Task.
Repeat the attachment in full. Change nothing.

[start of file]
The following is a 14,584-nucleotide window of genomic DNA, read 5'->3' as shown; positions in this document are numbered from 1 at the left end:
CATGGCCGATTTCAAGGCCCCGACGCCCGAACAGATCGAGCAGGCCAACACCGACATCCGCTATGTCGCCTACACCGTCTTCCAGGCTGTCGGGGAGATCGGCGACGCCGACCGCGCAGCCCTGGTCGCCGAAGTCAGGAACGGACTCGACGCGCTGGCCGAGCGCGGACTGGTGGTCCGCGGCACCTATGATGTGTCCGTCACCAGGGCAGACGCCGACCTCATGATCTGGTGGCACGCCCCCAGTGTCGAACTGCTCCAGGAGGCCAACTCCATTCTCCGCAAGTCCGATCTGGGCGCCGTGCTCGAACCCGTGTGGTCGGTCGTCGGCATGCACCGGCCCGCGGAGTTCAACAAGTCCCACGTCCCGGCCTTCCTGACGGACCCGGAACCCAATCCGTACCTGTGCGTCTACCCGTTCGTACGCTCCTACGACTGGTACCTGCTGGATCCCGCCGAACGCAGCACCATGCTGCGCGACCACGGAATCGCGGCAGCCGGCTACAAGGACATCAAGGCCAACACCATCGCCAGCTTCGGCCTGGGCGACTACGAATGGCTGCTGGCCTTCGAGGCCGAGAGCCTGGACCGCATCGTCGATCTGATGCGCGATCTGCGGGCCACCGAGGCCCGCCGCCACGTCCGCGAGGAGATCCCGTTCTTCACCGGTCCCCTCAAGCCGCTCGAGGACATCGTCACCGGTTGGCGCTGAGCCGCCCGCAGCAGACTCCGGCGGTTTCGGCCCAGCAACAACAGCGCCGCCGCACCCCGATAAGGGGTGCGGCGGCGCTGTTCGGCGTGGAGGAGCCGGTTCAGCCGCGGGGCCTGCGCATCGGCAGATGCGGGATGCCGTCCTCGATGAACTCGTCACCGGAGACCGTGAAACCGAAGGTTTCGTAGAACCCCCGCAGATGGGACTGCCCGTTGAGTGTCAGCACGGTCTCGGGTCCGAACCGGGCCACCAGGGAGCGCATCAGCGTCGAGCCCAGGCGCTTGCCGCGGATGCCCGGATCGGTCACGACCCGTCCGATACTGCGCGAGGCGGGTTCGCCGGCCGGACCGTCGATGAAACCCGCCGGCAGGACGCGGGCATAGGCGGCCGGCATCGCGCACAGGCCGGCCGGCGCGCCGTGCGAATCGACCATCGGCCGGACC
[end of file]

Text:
The following is a 14,584-nucleotide window of genomic DNA, read 5'->3' as shown; positions in this document are numbered from 1 at the left end:
CATGGCCGATTTCAAGGCCCCGACGCCCGAACAGATCGAGCAGGCCAACACCGACATCCGCTATGTCGCCTACACCGTCTTCCAGGCTGTCGGGGAGATCGGCGACGCCGACCGCGCAGCCCTGGTCGCCGAAGTCAGGAACGGACTCGACGCGCTGGCCGAGCGCGGACTGGTGGTCCGCGGCACCTATGATGTGTCCGTCACCAGGGCAGACGCCGACCTCATGATCTGGTGGCACGCCCCCAGTGTCGAACTGCTCCAGGAGGCCAACTCCATTCTCCGCAAGTCCGATCTGGGCGCCGTGCTCGAACCCGTGTGGTCGGTCGTCGGCATGCACCGGCCCGCGGAGTTCAACAAGTCCCACGTCCCGGCCTTCCTGACGGACCCGGAACCCAATCCGTACCTGTGCGTCTACCCGTTCGTACGCTCCTACGACTGGTACCTGCTGGATCCCGCCGAACGCAGCACCATGCTGCGCGACCACGGAATCGCGGCAGCCGGCTACAAGGACATCAAGGCCAACACCATCGCCAGCTTCGGCCTGGGCGACTACGAATGGCTGCTGGCCTTCGAGGCCGAGAGCCTGGACCGCATCGTCGATCTGATGCGCGATCTGCGGGCCACCGAGGCCCGCCGCCACGTCCGCGAGGAGATCCCGTTCTTCACCGGTCCCCTCAAGCCGCTCGAGGACATCGTCACCGGTTGGCGCTGAGCCGCCCGCAGCAGACTCCGGCGGTTTCGGCCCAGCAACAACAGCGCCGCCGCACCCCGATAAGGGGTGCGGCGGCGCTGTTCGGCGTGGAGGAGCCGGTTCAGCCGCGGGGCCTGCGCATCGGCAGATGCGGGATGCCGTCCTCGATGAACTCGTCACCGGAGACCGTGAAACCGAAGGTTTCGTAGAACCCCCGCAGATGGGACTGCCCGTTGAGTGTCAGCACGGTCTCGGGTCCGAACCGGGCCACCAGGGAGCGCATCAGCGTCGAGCCCAGGCGCTTGCCGCGGATGCCCGGATCGGTCACGACCCGTCCGATACTGCGCGAGGCGGGTTCGCCGGCCGGACCGTCGATGAAACCCGCCGGCAGGACGCGGGCATAGGCGGCCGGCATCGCGCACAGGCCGGCCGGCGCGCCGTGCGAATCGACCATCGGCCGGACC